April 25, 2016 – A recent survey of Minnesota voters conducted on behalf of Americans for Responsible Solutions, the gun violence prevention organization founded by former Congresswoman Gabrielle Giffords and her husband, Navy combat veteran and astronaut Captain Mark Kelly, found that 86 percent of Minnesota voters – including 77 percent of Republican voters – support closing the loopholes in current law that allow dangerous people like felons and domestic abusers buy guns without a background check.
Under current federal law, individuals must pass a criminal background check before they can buy a gun from a licensed firearm dealer. But an untold number of guns are sold without background checks at gun shows and online.
The new research comes as a proposal to close those loopholes in state law, SF 2493, which is sponsored by Senator Ron Latz, is being heard tomorrow in the Judiciary Committee.
A memo on the new research can be found here.
“This new research shows that Minnesotans want their leaders to close the loopholes in Minnesota law that makes it easy for dangerous people to buys guns without a background check. It is not a controversial idea – just a commonsense one,” said Peter Ambler, Founder, 501(c)(4) of Americans for Responsible Solutions. “As leaders in the Minnesota State Legislature debate how to make their communities safer, we hope they will keep in mind the strong, broad, and bipartisan support among their constituents for this responsible proposal. Commonsense steps that keep guns out of the hands of dangerous people may not stop every tragedy, but they will stop many – and Minnesotans agree that’s absolutely worth it.”
In February, Congresswoman Giffords and Captain Kelly’s visited Minnesota to launch the new Minnesota Coalition for Common Sense. The coalition, which includes leaders from across sectors and parties, is working to advance common sense legislation like SF 2493 that help keep guns out of the wrong hands and prevent gun tragedies while protecting the rights of law-abiding Americans to own firearms. Read more about the Minnesota Coalition for Common Sense here.
OVERVIEW OF BACKGROUND CHECKS & CURRENT MINNESOTA LAW
Federal Law Requires Criminal Background Checks at Licensed Firearms Dealers, Not Online and at Gun Shows. In 1993, Congress passed the Brady Handgun Violence Prevention Act into law, making background checks a requirement for federally licensed gun dealers and setting up the National Instant Criminal Background Check System (NICS), a system of databases maintained by the Federal Bureau of Investigation. Under federal law, certain categories of dangerous individuals, known as prohibited purchasers, such as convicted felons, domestic abusers and some dangerously mentally ill people are prohibited from purchasing or possessing firearms. Under the Brady Act, when a person attempts to purchase a gun from a licensed dealer, the dealer runs a check through the NICS system to determine whether a potential buyer is prohibited from purchasing firearms. If information in NICS indicates that a person is prohibited from legally purchasing a firearm, the dealer must deny the sale.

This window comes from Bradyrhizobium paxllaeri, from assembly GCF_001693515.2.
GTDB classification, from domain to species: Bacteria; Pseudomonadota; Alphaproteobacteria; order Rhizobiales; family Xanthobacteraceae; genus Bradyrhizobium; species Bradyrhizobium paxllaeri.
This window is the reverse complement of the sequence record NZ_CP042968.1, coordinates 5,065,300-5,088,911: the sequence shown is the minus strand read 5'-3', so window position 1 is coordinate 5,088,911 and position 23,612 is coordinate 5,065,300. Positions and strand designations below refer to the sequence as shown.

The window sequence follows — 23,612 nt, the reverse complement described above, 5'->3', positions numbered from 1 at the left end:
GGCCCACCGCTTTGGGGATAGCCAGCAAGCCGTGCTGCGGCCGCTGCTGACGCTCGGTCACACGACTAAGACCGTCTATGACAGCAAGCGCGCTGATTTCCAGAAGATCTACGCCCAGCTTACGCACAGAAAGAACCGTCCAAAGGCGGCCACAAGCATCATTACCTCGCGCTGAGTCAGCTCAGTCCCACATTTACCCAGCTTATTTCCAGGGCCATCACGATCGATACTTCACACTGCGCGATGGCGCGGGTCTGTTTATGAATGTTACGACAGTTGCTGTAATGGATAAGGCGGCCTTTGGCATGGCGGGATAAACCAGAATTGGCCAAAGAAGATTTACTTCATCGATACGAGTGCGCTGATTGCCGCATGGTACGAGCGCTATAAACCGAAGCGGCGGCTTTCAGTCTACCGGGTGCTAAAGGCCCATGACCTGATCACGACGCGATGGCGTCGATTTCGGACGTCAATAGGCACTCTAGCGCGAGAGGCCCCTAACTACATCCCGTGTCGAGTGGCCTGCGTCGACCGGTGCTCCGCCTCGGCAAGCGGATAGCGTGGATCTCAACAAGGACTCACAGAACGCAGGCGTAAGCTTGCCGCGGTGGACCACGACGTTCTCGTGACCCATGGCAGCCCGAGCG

Minnesota Law Doesn’t Require Unlicensed Sellers to Conduct A Background Check When Transferring the Gun to Another Person. Under current law in Minnesota, individuals must pass a background check before they can buy at a federally licensed firearm dealer. But Minnesota does not require background checks for private sales – which include sales conducted online and at gun shows.
Background Checks Are Quick and Effective – They’ve Blocked Over Two Million Potential Sales to Prohibited Purchasers. 91 percent of background checks are completed instantaneously and since the NICS system has been in place, over 196 million background checks have been conducted, and over two million firearms sales to prohibited purchasers have been denied.
States with Background Checks Have Seen Public Safety Gains, Including Fewer Women and Law Enforcement Murdered with Guns. In the seventeen states and the District of Columbia that already require background checks for all handgun sales, 46 percent fewer women are shot to death by their intimate partners, there are 48 percent fewer firearms suicides and 48% fewer law enforcement officers are shot to death by handguns. When Missouri repealed its background check law in 2007 that required background checks on all handgun sales, gun homicides increased by 25 percent in the state.
SUMMARY OF BACKGROUND CHECKS BILL IN MINNESOTA LEGISLATURE
The proposal introduced earlier this month by Senator Ron Latz and Representative Dan Schoen closes three critical loopholes in current Minnesota law that allow guns to be purchased without a criminal background check, including 1) at gun shows 2) through online sales and 3) from unlicensed individual sellers. It would require that a criminal background check through the National Instant Criminal Background Check System (NICS) be completed at a federally licensed firearms dealer for all sales by unlicensed sellers. The bill includes reasonable exemptions for immediate family members, law enforcement and certain temporary transfers. There are over 1,400 federal firearms dealers in Minnesota and 98.9 percent of Minnesotans live within 10 miles a dealer.